FSI International reported sales
increased 8.6 percent to $55.8 million in its third quarter, ended
May 30, compared to $51.4 million in the same period last year.
The sales increase was not enough to put the Minneapolis-based semiconductor-equipment supplier back into the black, and now FSI said it plans
long-term, cost-cutting measures -- including layoffs -- to adjust
operations for lower revenues in the next fiscal year. In the third quarter, FSI had a net loss of $2.0 million, or $0.09 per
share, compared to a net loss of $2.7 million, or $0.12 per share,
in the same quarter last year.
In March, FSI said industry conditions would start to
improve in the summer, but that outlook is no longer the case,
according to Joel Elftmann, chairman and CEO of the company.
"We now expect that industry softness will continue well into
calendar 1999," he said. "Therefore we need to realign our
business based upon an expected lower sales level in fiscal
FSI said it now expects its fiscal 1999 sales to be 10 percent to 15 percent lower
than in fiscal 1998, which will end Aug. 29. Consequently, the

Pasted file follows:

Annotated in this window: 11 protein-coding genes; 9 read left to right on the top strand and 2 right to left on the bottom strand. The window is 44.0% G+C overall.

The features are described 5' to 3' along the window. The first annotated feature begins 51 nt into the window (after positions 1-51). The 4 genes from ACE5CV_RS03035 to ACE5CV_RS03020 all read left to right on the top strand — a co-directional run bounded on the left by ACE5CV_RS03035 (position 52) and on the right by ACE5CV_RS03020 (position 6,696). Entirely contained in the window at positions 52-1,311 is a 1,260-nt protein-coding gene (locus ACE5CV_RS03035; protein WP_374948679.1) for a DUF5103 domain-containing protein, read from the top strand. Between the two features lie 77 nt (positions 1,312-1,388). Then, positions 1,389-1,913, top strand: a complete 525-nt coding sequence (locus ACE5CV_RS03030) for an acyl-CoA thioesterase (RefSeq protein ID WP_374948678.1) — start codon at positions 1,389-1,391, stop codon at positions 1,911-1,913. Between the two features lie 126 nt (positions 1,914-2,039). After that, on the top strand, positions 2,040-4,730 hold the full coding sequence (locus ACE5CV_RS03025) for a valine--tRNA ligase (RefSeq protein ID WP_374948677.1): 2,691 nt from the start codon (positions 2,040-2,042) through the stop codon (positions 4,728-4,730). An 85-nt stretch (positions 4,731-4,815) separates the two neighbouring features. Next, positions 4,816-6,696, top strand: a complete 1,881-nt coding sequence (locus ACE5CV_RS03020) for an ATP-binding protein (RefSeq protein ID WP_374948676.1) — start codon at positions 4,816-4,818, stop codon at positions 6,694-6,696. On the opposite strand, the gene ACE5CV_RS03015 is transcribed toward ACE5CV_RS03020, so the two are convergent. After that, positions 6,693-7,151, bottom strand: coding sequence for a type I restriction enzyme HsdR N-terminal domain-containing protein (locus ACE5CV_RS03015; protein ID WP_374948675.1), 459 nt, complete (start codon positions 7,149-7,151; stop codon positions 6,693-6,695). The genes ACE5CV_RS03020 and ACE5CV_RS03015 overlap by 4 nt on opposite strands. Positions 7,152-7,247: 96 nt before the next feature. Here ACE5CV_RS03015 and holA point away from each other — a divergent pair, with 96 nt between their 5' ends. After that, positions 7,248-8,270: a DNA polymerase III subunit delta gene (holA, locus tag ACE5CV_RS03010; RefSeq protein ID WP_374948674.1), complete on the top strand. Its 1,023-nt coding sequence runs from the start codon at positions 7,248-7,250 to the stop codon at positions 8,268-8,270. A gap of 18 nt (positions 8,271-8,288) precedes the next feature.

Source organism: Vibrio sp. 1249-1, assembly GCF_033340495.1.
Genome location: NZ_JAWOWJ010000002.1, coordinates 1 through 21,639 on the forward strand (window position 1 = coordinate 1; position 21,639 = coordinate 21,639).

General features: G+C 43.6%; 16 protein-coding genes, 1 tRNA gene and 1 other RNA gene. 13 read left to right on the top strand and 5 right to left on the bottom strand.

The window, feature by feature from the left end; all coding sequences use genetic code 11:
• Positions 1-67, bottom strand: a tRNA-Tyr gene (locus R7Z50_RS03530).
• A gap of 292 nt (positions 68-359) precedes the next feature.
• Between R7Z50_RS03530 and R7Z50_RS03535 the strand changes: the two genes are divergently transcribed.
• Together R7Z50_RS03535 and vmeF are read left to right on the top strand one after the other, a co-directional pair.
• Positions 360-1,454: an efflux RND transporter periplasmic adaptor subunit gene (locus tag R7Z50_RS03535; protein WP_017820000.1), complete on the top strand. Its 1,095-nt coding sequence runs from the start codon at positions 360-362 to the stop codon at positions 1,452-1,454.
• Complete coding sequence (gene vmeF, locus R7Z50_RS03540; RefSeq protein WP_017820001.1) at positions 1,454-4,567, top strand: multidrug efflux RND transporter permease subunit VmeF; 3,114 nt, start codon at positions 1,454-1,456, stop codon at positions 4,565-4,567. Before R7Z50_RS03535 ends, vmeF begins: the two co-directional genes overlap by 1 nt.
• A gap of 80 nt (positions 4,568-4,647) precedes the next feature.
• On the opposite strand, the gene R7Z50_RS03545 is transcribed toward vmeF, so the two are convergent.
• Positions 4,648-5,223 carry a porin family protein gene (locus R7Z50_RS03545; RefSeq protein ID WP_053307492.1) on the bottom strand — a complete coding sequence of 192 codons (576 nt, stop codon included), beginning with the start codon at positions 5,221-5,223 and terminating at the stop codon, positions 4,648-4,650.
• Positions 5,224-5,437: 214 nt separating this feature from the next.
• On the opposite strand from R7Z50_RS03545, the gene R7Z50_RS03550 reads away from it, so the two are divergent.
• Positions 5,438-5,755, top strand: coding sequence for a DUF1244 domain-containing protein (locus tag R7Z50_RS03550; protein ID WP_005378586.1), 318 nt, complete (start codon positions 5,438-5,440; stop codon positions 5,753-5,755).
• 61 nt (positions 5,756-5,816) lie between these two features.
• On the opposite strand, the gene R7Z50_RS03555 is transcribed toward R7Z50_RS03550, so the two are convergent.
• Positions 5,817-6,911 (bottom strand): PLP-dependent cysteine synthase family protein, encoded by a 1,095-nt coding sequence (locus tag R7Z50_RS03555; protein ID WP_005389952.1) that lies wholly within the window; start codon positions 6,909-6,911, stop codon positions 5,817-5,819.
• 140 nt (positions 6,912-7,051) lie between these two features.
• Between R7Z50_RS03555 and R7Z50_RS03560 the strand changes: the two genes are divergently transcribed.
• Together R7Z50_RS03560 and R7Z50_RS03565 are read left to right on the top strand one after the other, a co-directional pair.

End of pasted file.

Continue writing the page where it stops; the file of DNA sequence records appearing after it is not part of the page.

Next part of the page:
company announced cutbacks, including a plan to lay off workers
and reduce expenses by 10 percent to 15 percent in the next fiscal year.
"Rapid deterioration in industry conditions in late 1997 and early
1998, recent additional customer-requested delays, and ongoing
product and technology transitions require us to re-evaluate our
strategies," Elftmann said. "The realigning of our business will
result in a one-time charge in the fourth quarter of fiscal 1998."
FSI said it will be conducting strategy and financial reviews
during the next few weeks, and it expects to determine and
implement the specific cost-reduction measures with a one-time
charge by the end of July.
"We remain confident about the long-term prospects of the
microelectronics equipment industry," said Elftmann. "We have
good products and technology, and are positioned well for future
industry growth. We will continue to invest in critical research
and development programs."